"While duck numbers in the United States are the highest in decades, duck hunting is down, possibly bad news for conservation efforts, environmentalists say. The decrease in the number of hunters isn't necessarily good news for ducks, researchers write in the Wildlife Society Bulletin, because the loss of revenue from 'duck stamps' -- the federal license needed to hunt -- could result in millions of lost dollars for vital conservation work."
That was the lead in a wire-service article that appeared in newspapers and online news sites earlier this month, containing a rather ominous message that should resonate not only with an estimated 1.2 million or so American waterfowl hunters, but especially with the 50-plus million Americans who feed birds, watch birds, study birds and love birds.
Since 1934, sales of Federal Duck Stamps have generated more than $750 million, which has been used to purchase or lease over 6 million acres of wetlands habitat in the United States. Those lands are protected as part of the U.S. Fish and Wildlife Service's National Wildlife Refuge System.
Hunters are required by law to purchase a Federal Duck Stamp (presently costing $15) each year to hunt migratory waterfowl, in addition to obtaining necessary state licenses and permits.
While there is evidence that some non-hunters - like birders and other wildlife watchers - purchase Duck Stamps each year, there is no definitive way to track the number of those who do.
Frankly, every birder who enters a National Wildlife Refuge to engage in his or her favorite pastime at least once a year should consider purchasing a Duck Stamp annually, for the simple reason that 98% of the money goes directly to conservation, to support the NWR system and purchase additional land. Further, a Duck Stamp also serves as an entrance pass for national wildlife refuges where admission is charged. So, if you go to multiple refuges each year, it's not only good conservation sense, it's also a bargain.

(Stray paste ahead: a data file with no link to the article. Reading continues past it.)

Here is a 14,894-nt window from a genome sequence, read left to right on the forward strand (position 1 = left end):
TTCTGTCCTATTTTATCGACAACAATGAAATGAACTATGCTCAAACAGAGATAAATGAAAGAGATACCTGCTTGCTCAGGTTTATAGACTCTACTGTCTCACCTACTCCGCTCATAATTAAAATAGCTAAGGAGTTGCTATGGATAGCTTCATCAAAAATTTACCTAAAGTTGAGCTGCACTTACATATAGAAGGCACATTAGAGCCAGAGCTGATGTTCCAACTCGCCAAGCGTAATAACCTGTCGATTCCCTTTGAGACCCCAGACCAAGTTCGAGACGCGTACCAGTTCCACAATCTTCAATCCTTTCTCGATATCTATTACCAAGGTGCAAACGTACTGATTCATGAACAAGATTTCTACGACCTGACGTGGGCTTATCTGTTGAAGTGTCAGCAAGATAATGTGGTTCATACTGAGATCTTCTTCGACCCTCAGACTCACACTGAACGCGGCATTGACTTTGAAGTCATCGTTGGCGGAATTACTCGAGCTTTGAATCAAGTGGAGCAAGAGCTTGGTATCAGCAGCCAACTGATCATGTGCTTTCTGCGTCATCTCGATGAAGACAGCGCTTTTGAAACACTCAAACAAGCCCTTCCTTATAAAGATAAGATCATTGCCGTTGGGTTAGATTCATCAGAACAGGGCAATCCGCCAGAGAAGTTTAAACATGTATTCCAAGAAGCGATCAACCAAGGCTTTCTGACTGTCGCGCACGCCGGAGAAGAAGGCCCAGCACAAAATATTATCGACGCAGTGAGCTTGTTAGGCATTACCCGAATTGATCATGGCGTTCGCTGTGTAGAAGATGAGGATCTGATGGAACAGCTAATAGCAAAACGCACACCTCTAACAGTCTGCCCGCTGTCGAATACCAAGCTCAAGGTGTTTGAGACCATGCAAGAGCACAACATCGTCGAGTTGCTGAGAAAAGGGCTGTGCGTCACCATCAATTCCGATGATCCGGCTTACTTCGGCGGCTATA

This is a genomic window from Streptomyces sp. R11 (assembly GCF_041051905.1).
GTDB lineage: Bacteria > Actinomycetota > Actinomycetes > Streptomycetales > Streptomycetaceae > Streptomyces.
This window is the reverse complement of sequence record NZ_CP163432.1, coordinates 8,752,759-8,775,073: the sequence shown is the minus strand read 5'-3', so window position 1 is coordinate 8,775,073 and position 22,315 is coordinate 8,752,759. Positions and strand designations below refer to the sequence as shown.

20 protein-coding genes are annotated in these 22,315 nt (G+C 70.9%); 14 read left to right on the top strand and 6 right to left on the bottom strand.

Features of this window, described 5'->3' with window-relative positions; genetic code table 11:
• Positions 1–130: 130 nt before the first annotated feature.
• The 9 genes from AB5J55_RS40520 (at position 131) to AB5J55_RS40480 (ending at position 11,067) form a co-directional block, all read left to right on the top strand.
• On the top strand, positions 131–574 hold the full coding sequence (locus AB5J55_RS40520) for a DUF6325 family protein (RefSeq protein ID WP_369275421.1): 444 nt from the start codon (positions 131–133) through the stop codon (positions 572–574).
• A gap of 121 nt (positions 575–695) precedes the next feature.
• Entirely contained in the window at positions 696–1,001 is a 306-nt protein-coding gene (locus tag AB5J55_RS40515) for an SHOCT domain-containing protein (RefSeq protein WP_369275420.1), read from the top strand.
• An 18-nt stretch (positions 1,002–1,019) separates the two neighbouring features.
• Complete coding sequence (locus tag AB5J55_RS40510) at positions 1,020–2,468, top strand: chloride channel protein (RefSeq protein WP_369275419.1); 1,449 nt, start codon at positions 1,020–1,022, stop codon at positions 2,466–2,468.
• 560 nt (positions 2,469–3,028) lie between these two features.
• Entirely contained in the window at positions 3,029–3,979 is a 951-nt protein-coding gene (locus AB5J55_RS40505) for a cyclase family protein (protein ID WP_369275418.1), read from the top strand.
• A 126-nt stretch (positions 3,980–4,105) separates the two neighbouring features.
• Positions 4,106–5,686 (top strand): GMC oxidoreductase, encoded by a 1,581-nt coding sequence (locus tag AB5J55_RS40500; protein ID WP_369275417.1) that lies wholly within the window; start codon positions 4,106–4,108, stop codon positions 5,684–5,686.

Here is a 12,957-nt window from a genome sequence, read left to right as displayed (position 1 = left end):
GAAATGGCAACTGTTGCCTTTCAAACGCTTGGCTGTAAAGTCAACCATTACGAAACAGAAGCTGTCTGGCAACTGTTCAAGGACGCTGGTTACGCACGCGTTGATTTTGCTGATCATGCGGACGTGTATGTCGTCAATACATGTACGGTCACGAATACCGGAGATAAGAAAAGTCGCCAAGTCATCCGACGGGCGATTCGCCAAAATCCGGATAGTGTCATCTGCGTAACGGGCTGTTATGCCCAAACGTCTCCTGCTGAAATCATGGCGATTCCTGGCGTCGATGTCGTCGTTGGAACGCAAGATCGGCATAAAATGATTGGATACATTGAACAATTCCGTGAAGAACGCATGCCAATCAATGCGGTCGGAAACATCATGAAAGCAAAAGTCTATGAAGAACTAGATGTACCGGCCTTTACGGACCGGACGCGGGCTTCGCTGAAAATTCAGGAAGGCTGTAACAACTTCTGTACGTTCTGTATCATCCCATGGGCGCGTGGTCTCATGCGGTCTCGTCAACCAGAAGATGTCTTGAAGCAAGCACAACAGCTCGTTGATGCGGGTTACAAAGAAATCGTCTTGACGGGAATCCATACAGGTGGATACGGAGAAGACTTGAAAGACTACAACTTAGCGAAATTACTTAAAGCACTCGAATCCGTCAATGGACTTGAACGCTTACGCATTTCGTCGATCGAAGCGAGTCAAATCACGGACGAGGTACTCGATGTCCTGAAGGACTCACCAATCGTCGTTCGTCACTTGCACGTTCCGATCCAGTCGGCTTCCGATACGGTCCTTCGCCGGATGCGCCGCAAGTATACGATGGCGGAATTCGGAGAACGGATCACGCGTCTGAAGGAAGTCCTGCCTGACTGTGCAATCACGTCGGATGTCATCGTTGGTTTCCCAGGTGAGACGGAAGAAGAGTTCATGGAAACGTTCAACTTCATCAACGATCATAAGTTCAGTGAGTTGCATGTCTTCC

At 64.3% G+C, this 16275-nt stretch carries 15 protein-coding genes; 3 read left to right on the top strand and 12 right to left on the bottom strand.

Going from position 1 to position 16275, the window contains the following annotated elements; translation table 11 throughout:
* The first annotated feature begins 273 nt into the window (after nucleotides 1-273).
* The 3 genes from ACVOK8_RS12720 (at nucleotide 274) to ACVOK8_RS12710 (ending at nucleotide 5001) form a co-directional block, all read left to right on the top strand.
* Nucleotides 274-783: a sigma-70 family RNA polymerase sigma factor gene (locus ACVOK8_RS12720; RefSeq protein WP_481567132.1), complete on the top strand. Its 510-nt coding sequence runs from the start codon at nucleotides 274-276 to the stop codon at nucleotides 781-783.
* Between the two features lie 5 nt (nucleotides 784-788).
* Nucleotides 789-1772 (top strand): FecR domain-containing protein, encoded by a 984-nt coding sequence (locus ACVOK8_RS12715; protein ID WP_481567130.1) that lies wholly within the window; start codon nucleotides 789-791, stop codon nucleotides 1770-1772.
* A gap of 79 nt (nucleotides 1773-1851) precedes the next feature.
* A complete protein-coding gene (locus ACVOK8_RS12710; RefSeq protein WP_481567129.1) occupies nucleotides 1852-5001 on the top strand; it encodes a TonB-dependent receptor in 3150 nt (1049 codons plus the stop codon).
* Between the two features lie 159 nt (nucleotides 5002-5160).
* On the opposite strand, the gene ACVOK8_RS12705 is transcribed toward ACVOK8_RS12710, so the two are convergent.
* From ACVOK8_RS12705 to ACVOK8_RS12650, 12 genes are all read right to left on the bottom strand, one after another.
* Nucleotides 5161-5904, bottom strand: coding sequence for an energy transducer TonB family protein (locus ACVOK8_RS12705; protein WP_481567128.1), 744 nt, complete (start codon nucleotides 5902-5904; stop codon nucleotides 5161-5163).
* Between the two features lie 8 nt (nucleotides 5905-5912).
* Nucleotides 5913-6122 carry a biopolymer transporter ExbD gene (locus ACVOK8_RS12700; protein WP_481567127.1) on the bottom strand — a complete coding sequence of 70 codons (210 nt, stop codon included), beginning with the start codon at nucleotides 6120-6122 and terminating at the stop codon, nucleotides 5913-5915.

For the 2011-12 fiscal year (the most recent year figures are available), a total of 1,517,647 Federal Duck Stamps were sold.
That number should serve as a serious wake-up call for all birders and wildlife watchers who appreciate our federal wetlands, where some of the best - and most numerous - bird sightings take place.
Rachel F. Levin, Communications Coordinator for the U.S. Fish and Wildlife Service Division of Bird Habitat Conservation, told The Birding Wire this week she believes a growing number of birders are realizing a Federal Duck Stamp is not only an important investment in American Conservation, but a vital one.
"We have anecdotal evidence that birders are realizing the value of Duck Stamps to conservation of habitat on national wildlife refuges that benefits more than just waterfowl, however, we have no statistics on this and no way to gather such stats," she said.
So, Birding Wire readers, if you aren't already carrying a 2012-13 Federal Duck Stamp in your wallet, purse or in you vehicle glove box (that's where mine is), we challenge you to go online (www.duckstamp.com
), to your nearest U.S. Post Office or National Wildlife Refuge and do it this week.
Not only waterfowl benefit from the sale of Federal Duck Stamps. Numerous songbird, marshbird, shorebird, raptor, mammal, fish, reptile and amphibian species that rely on wetlands are prosper. Further, an estimated one-third of the nation's endangered and threatened species find food or shelter in refuges established using Federal Duck Stamp funds.
If 25 percent of the country's estimated 50 million birders purchase a $15 Duck Stamp, it would generate a cool $188 million toward one of the best conservation programs ever established.
- J.R. Absher
Editor, The Birding Wire
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